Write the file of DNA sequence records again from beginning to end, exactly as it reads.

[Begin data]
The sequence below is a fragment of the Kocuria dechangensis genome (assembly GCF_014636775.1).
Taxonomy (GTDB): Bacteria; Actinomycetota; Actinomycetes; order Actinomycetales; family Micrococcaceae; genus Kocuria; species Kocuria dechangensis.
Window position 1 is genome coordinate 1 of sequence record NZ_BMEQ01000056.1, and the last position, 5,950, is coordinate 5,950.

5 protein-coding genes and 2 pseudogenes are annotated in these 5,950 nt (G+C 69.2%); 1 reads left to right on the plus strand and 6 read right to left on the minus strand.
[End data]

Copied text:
The sequence below is a fragment of the Kocuria dechangensis genome (assembly GCF_014636775.1).
Taxonomy (GTDB): Bacteria; Actinomycetota; Actinomycetes; order Actinomycetales; family Micrococcaceae; genus Kocuria; species Kocuria dechangensis.
Window position 1 is genome coordinate 1 of sequence record NZ_BMEQ01000056.1, and the last position, 5,950, is coordinate 5,950.

5 protein-coding genes and 2 pseudogenes are annotated in these 5,950 nt (G+C 69.2%); 1 reads left to right on the plus strand and 6 read right to left on the minus strand.